The Wildlife Genetics team at the Institute for Applied Ecology (IAE) have a broad range of expertise from traditional population genetics through to eDNA and genomic tools. Applying DNA technologies for biodiversity and conservation outcomes is a prime focus of the team. We combine genomic trace DNA and DNA genotyping to probe the historical phylogeography of Australasian fauna and to solve
problems of forensic and ecological importance. End users of this science include conservation management agencies, environmental regulatory authorities, and other research institutions. We also partner with the Invasive Animals CRC, and a major private sector provider on-site, Diverse Arrays Technology (DArT).
What we do:
- Species identification from trace environmental samples (eDNA) including scats, saliva from wound sites, hair fragments, other tissues, and freshwater samples to detect invasive and native species in aquatic and terrestrial environments.
- Rapid development of population genetic markers to track individual movements, species distribution and diet.
- Application of population genetic analysis to determine population and species boundaries, detect dispersal and identify individuals.
- Spatial and genetic modelling
- Trace DNA laboratory
- Separate pre and post PCR facilities
- Sample preparation in PC2 laboratories
- Frozen tissue collection for native and invasive vertebrates
- Animal holding facility
Find out more about genetics and genomics at the IAE by contacting Professor Stephen Sarre, phone (02) 6201 5657 or email Stephen.Sarre@canberra.edu.au, or Associate Professor Dianne Gleeson, phone (02) 6201 2237 or email Dianne.Gleeson@canberra.edu.au.
For further information, see our Capability Statement.
Not so fantastic Mr. Fox
The presence of foxes (Vulpes vulpes) in Tasmania has been hotly debated, with claimed sightings by the public and road kill carcasses. However a team of researchers from the University of Canberra have been using DNA analysis of predator scats (faeces) to detect its presence across northern and eastern Tasmania.
The distribution of foxes was assessed by undertaking a systematic survey of potentially suitable habitat, with 9,500 scats collected and screened for the presence of fox DNA. This information was used by the Tasmanian Department of Primary Industries, Parks, Water and Environment to develop and implement a broad-scale fox baiting and monitoring program.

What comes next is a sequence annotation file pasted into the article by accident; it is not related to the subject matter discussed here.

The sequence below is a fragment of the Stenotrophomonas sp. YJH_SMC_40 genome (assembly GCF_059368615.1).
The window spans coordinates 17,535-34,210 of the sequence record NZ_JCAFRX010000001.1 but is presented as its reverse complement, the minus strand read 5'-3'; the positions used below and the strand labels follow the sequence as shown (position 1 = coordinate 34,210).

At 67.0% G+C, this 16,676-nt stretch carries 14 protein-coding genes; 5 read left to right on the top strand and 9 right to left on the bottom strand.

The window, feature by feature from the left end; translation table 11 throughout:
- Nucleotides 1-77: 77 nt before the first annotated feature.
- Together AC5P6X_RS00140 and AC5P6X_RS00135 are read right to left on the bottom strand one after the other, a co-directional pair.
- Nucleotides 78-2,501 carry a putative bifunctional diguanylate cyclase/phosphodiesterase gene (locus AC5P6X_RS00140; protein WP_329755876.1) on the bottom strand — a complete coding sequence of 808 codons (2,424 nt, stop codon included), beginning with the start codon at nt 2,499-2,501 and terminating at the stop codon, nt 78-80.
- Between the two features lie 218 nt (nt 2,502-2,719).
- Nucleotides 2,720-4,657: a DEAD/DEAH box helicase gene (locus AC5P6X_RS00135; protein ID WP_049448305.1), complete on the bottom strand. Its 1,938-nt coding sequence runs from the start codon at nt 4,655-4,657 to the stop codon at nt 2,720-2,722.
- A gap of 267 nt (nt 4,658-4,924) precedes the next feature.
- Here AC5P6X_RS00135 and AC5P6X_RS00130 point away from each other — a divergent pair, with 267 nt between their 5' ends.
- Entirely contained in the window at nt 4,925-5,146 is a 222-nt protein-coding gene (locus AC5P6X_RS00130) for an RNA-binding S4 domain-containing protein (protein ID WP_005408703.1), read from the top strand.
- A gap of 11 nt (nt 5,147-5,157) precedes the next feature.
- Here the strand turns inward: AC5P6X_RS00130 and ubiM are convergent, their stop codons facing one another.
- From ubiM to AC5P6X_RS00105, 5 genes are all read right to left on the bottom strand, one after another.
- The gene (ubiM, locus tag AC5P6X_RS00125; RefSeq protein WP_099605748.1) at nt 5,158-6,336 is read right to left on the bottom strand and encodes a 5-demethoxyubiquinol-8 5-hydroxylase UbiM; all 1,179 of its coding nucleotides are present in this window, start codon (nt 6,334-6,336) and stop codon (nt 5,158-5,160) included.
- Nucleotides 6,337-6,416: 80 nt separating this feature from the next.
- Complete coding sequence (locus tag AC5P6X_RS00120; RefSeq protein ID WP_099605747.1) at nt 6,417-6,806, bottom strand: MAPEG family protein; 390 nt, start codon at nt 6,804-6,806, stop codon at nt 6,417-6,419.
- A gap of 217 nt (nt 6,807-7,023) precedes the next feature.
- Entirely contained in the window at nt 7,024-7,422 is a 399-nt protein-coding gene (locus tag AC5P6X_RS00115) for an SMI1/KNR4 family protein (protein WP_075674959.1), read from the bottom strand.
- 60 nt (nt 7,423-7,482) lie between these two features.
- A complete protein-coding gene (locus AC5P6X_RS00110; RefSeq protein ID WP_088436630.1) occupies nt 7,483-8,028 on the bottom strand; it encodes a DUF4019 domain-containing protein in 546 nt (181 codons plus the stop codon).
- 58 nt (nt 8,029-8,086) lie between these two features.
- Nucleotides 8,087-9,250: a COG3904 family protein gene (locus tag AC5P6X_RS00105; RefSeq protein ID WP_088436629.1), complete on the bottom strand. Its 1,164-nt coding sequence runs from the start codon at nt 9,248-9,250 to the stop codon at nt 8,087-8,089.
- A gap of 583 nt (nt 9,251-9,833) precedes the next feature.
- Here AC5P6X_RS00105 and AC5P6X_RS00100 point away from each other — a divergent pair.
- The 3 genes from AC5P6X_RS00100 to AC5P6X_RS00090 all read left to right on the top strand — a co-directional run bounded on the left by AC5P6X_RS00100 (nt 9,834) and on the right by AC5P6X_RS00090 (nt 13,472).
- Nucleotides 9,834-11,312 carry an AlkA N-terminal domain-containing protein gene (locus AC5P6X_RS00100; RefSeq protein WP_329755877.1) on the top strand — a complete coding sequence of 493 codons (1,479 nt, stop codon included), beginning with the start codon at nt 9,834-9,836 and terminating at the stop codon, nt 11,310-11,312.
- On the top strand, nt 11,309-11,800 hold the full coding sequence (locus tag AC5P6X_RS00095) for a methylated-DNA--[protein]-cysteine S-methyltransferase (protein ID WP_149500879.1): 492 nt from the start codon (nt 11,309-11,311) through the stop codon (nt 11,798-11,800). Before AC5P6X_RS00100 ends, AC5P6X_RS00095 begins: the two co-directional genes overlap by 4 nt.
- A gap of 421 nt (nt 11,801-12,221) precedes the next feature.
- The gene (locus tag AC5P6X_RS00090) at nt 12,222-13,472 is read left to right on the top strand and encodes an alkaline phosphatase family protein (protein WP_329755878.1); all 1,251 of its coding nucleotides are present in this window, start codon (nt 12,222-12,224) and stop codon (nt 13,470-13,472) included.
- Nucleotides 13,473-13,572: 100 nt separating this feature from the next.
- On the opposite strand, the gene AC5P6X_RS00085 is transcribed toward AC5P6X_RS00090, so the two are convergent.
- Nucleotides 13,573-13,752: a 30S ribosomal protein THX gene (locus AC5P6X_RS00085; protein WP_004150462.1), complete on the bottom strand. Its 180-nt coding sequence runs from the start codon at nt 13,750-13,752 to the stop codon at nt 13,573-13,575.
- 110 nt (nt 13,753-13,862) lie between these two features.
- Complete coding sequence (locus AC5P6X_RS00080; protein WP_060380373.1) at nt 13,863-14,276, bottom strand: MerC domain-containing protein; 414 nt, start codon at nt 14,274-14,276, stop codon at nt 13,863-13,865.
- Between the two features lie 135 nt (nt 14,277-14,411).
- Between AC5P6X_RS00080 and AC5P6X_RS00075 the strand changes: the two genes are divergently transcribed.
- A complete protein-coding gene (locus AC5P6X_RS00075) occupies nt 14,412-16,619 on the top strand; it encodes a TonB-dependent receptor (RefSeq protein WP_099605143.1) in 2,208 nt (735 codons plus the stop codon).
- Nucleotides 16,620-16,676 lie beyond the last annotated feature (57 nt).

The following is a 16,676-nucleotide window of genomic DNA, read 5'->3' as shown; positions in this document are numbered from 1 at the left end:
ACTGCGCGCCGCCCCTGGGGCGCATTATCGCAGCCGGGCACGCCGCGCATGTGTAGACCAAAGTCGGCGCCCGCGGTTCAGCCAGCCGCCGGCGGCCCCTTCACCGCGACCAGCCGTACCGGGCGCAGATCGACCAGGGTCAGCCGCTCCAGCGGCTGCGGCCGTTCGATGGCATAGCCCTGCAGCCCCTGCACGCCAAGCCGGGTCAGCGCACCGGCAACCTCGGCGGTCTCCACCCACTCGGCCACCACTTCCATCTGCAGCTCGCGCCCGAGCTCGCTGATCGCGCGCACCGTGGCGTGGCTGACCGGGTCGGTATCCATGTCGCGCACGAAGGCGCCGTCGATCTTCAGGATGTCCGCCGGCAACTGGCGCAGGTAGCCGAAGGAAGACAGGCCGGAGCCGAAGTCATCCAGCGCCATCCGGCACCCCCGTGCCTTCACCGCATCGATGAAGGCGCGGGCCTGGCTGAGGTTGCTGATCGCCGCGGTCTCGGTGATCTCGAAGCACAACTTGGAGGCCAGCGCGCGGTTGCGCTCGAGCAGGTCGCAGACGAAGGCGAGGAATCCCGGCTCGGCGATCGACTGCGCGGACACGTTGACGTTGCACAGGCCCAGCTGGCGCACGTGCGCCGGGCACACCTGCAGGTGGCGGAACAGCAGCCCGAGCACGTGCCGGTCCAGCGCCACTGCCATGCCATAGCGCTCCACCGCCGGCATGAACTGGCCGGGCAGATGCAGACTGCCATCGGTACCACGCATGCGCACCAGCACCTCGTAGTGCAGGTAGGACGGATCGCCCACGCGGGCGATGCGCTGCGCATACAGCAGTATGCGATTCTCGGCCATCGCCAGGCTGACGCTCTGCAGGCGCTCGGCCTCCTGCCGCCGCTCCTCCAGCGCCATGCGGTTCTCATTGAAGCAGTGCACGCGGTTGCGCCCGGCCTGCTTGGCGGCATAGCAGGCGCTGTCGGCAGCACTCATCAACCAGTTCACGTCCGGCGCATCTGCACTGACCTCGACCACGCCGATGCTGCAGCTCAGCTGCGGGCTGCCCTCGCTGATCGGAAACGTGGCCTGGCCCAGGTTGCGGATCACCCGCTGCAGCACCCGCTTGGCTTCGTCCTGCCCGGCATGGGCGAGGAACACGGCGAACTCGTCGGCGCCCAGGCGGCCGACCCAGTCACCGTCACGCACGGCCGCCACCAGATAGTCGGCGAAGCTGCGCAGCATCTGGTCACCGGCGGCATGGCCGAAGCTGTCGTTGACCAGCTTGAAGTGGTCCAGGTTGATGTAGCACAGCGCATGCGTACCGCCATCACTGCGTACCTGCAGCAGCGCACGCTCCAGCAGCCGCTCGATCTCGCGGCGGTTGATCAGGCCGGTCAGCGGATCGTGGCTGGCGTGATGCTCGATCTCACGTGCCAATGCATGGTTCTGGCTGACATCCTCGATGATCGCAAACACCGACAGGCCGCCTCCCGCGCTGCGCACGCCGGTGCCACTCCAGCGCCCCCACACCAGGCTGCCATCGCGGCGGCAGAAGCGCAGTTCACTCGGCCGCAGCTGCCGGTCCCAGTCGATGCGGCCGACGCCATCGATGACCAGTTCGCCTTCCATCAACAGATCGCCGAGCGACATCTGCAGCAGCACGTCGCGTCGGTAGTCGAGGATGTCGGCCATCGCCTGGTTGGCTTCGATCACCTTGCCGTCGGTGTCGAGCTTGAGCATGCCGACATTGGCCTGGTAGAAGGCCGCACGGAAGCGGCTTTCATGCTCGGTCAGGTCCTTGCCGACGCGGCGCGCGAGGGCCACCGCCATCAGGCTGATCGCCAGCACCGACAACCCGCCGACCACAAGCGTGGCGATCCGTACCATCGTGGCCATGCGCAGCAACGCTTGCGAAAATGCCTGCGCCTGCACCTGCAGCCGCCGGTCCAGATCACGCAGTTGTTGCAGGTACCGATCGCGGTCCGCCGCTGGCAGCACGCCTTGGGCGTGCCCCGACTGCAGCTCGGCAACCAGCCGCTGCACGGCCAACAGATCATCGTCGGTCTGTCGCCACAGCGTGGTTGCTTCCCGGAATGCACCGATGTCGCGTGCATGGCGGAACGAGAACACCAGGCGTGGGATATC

The homeless earless dragon?
The grassland earless dragon (Tympanocyrptis pinguicolla) has suffered a large decline in population size and range due to development of its grassland habitat. Once widespread, this reptile is currently restricted to just three small areas in New South Wales and the Australian Capital Territory.
Researchers at the IAE have used genetic markers known as “microsatellites” to characterise the genetic profiles of the dragons. The results found a clear genetic distinction between animals from North and South Canberra, and animals from the Monaro region. Identifying different genetic units is important for conservation efforts to ensure evolutionary potential is maintained in each population, and can help inform a captive breeding program.
Photo Credit: Anna MacDonald
Mating into extinction
The Running River Rainbowfish is a small, strikingly coloured species that lives exclusively in a 13 km stretch of the Running River, Queensland. Due to geographic constraints the Running River Rainbowfish have lived in isolation for thousands of years, and have evolved to become physically and genetically distinct.
Unfortunately in 2012 and 2015 Eastern Rainbowfish were introduced to the Running River, and the two species have begun breeding and genetically diluting their population to produce a hybrid swarm. Researchers from the IAE captured Running River Rainbowfish at this crucial moment and have established a successful captive breeding program. Researchers used genetic testing to identify pure rainbowfish to breed, with 5000 of their offspring being stocked into two nearby creeks to provide a home to pure populations and thus ensure their conservation in wild habitats.
Photo Credit: Mark Lintermans
On a stoat hunt
The stoat (Mustela ermine) has made a name for itself as one of the most destructive invasive species in New Zealand. Maintaining stoat free offshore islands is extremely important for threatened native birds. However, stoats are highly invasive due to their competent swimming ability and reproductive biology. Female stoats are always pregnant, and any female that arrives on an island is capable of founding a new population. As such, their reincursion potential is extremely high.
Scientists at the IAE worked to quantify the rates of immigration and survival of stoats on Secretary Island. Using trapped stoats over a six year period scientist could compare genetic relationships, age and sex of individuals. This information was used to inform management practices and eradication efforts.
Photo Credit: Peter Morrin